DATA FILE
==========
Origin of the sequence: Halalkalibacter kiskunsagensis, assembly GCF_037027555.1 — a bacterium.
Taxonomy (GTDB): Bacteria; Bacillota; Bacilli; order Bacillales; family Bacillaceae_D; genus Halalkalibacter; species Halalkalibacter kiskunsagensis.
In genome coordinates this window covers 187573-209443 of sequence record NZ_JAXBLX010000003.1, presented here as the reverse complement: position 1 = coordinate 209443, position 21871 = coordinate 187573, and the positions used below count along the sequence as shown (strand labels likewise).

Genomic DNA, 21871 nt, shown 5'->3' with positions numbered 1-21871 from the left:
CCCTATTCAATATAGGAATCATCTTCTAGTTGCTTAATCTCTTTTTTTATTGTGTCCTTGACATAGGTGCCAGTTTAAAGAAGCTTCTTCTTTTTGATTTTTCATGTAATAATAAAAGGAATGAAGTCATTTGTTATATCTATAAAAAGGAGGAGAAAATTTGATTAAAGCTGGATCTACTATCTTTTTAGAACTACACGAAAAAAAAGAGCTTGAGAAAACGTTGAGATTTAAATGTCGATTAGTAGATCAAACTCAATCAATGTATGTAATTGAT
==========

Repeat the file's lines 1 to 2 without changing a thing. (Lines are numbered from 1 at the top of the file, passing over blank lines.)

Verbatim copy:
Origin of the sequence: Halalkalibacter kiskunsagensis, assembly GCF_037027555.1 — a bacterium.
Taxonomy (GTDB): Bacteria; Bacillota; Bacilli; order Bacillales; family Bacillaceae_D; genus Halalkalibacter; species Halalkalibacter kiskunsagensis.